In addition to its step and calorie counting features, the Fitbit One once again allows you to log your food intake and any physical activities you do, such as running or playing sport. Both the food log and the activity log are good ideas in theory but require a great deal of manual input to get the most out of. Despite a recent Australian launch, most of the foods in the Fitbit database are American brands. You can add your own food entries but it's not really worth the time or effort.
We found our sleep efficiency score was often hit and miss.
The Fitbit One can also monitor your sleep using an included sleep wristband. It's a comfortable, velcro wrist strap: put it on, slip the Fitbit into a slot in the band and hold down the Fitbit's button until a stopwatch icon appears when you go to sleep. When you wake up in the morning simply hold down the button again to stop the sleep tracker.
The device claims to monitor your sleep, tracking any movement in the night and giving you a sleep efficiency score. Once you've logged your sleep data, the graph makes it easy to see exactly when you've woken up during the night. However, we found our sleep efficiency score was often hit and miss. It regularly showed our sleep efficiency score over 90 per cent, even when we had a restless night. Adjusting the sensitivity made for even worse results, so the feature still needs plenty of work.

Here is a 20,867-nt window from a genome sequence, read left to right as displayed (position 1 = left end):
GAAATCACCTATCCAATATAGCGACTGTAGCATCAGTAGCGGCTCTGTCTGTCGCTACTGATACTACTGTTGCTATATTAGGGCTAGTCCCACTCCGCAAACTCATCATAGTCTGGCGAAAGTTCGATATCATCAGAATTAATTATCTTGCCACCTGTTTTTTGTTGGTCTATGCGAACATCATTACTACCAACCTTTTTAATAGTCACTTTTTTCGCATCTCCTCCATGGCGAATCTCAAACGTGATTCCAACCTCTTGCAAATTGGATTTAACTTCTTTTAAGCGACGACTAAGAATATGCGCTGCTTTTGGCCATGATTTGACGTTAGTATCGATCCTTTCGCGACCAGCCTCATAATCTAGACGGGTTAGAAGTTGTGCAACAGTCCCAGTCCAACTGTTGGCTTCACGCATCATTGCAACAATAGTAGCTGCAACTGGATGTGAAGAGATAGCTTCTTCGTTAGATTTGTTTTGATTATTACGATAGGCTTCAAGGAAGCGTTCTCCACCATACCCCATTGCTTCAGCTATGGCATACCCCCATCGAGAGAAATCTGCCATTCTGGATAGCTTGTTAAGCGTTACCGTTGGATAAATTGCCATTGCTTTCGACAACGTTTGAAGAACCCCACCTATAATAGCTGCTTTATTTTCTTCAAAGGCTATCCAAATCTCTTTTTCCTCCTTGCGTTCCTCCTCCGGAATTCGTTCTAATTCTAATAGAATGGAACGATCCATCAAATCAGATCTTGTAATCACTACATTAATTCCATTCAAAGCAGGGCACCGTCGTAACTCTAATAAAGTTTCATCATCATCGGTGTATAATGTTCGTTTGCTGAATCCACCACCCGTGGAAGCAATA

Perhaps the best new addition to the Fitbit One is a silent wake alarm that vibrates to wake you at a desired time. It works as described and is extremely useful for those who don't wish to disturb their sleeping partner with a loud alarm. Annoyingly, you can only set an alarm through the Fitbit.com Web site by accessing the account settings page, though you can set repeat alarms for certain days of the week. We would have appreciated the ability to set alarms through the Fitbit iOS and Android apps, or even on the unit itself.
The Fitbit One is available through Harvey Norman, Dick Smith and Apple Stores, as well as through Fitbit.com for $119.95.
• Fitbit Zip wireless activity tracker review
• First look: Fitbit Zip wireless activity tracker
• Fitbit Ultra wireless activity tracker review
• Garmin Forerunner 610 GPS watch review